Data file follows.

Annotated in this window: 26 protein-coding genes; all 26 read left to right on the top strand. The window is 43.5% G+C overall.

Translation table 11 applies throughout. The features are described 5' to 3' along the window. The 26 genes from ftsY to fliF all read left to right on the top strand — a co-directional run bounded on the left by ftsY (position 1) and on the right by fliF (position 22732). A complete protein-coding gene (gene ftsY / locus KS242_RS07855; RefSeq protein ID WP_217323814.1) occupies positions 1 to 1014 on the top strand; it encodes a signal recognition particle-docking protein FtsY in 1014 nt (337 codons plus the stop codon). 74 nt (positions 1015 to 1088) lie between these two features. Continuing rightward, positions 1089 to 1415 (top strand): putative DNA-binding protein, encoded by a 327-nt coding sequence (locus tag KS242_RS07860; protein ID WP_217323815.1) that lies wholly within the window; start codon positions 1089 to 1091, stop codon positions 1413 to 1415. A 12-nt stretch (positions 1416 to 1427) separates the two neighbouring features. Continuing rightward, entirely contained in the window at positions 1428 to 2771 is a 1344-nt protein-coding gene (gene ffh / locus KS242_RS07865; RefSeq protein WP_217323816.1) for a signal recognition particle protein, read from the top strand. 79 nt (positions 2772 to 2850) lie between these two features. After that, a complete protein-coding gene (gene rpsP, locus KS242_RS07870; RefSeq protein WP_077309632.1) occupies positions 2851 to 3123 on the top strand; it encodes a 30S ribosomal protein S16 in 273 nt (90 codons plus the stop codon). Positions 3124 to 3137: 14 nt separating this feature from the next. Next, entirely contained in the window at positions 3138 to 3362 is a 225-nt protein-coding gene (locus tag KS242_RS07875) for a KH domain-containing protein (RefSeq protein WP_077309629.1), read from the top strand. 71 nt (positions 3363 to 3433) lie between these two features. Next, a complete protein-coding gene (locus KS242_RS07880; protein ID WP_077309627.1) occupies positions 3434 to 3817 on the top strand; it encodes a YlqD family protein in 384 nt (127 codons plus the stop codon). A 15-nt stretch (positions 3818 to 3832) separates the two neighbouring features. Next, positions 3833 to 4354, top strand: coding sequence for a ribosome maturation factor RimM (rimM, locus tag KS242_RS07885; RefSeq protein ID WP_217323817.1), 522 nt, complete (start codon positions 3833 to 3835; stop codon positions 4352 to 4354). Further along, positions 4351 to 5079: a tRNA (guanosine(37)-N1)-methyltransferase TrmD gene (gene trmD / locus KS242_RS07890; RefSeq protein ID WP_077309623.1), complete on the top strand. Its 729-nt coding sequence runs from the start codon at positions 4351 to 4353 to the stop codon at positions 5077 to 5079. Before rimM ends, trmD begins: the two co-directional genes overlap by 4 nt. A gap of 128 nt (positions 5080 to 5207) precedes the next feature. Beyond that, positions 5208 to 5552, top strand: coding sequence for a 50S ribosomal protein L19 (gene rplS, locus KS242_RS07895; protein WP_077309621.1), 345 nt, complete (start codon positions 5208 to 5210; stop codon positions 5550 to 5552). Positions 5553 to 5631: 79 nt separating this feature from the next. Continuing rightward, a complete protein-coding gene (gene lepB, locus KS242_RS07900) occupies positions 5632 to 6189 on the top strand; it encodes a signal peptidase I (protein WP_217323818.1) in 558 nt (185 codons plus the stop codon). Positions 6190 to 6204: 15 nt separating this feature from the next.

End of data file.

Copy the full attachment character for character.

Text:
Annotated in this window: 26 protein-coding genes; all 26 read left to right on the top strand. The window is 43.5% G+C overall.

Translation table 11 applies throughout. The features are described 5' to 3' along the window. The 26 genes from ftsY to fliF all read left to right on the top strand — a co-directional run bounded on the left by ftsY (position 1) and on the right by fliF (position 22732). A complete protein-coding gene (gene ftsY / locus KS242_RS07855; RefSeq protein ID WP_217323814.1) occupies positions 1 to 1014 on the top strand; it encodes a signal recognition particle-docking protein FtsY in 1014 nt (337 codons plus the stop codon). 74 nt (positions 1015 to 1088) lie between these two features. Continuing rightward, positions 1089 to 1415 (top strand): putative DNA-binding protein, encoded by a 327-nt coding sequence (locus tag KS242_RS07860; protein ID WP_217323815.1) that lies wholly within the window; start codon positions 1089 to 1091, stop codon positions 1413 to 1415. A 12-nt stretch (positions 1416 to 1427) separates the two neighbouring features. Continuing rightward, entirely contained in the window at positions 1428 to 2771 is a 1344-nt protein-coding gene (gene ffh / locus KS242_RS07865; RefSeq protein WP_217323816.1) for a signal recognition particle protein, read from the top strand. 79 nt (positions 2772 to 2850) lie between these two features. After that, a complete protein-coding gene (gene rpsP, locus KS242_RS07870; RefSeq protein WP_077309632.1) occupies positions 2851 to 3123 on the top strand; it encodes a 30S ribosomal protein S16 in 273 nt (90 codons plus the stop codon). Positions 3124 to 3137: 14 nt separating this feature from the next. Next, entirely contained in the window at positions 3138 to 3362 is a 225-nt protein-coding gene (locus tag KS242_RS07875) for a KH domain-containing protein (RefSeq protein WP_077309629.1), read from the top strand. 71 nt (positions 3363 to 3433) lie between these two features. Next, a complete protein-coding gene (locus KS242_RS07880; protein ID WP_077309627.1) occupies positions 3434 to 3817 on the top strand; it encodes a YlqD family protein in 384 nt (127 codons plus the stop codon). A 15-nt stretch (positions 3818 to 3832) separates the two neighbouring features. Next, positions 3833 to 4354, top strand: coding sequence for a ribosome maturation factor RimM (rimM, locus tag KS242_RS07885; RefSeq protein ID WP_217323817.1), 522 nt, complete (start codon positions 3833 to 3835; stop codon positions 4352 to 4354). Further along, positions 4351 to 5079: a tRNA (guanosine(37)-N1)-methyltransferase TrmD gene (gene trmD / locus KS242_RS07890; RefSeq protein ID WP_077309623.1), complete on the top strand. Its 729-nt coding sequence runs from the start codon at positions 4351 to 4353 to the stop codon at positions 5077 to 5079. Before rimM ends, trmD begins: the two co-directional genes overlap by 4 nt. A gap of 128 nt (positions 5080 to 5207) precedes the next feature. Beyond that, positions 5208 to 5552, top strand: coding sequence for a 50S ribosomal protein L19 (gene rplS, locus KS242_RS07895; protein WP_077309621.1), 345 nt, complete (start codon positions 5208 to 5210; stop codon positions 5550 to 5552). Positions 5553 to 5631: 79 nt separating this feature from the next. Continuing rightward, a complete protein-coding gene (gene lepB, locus KS242_RS07900) occupies positions 5632 to 6189 on the top strand; it encodes a signal peptidase I (protein WP_217323818.1) in 558 nt (185 codons plus the stop codon). Positions 6190 to 6204: 15 nt separating this feature from the next.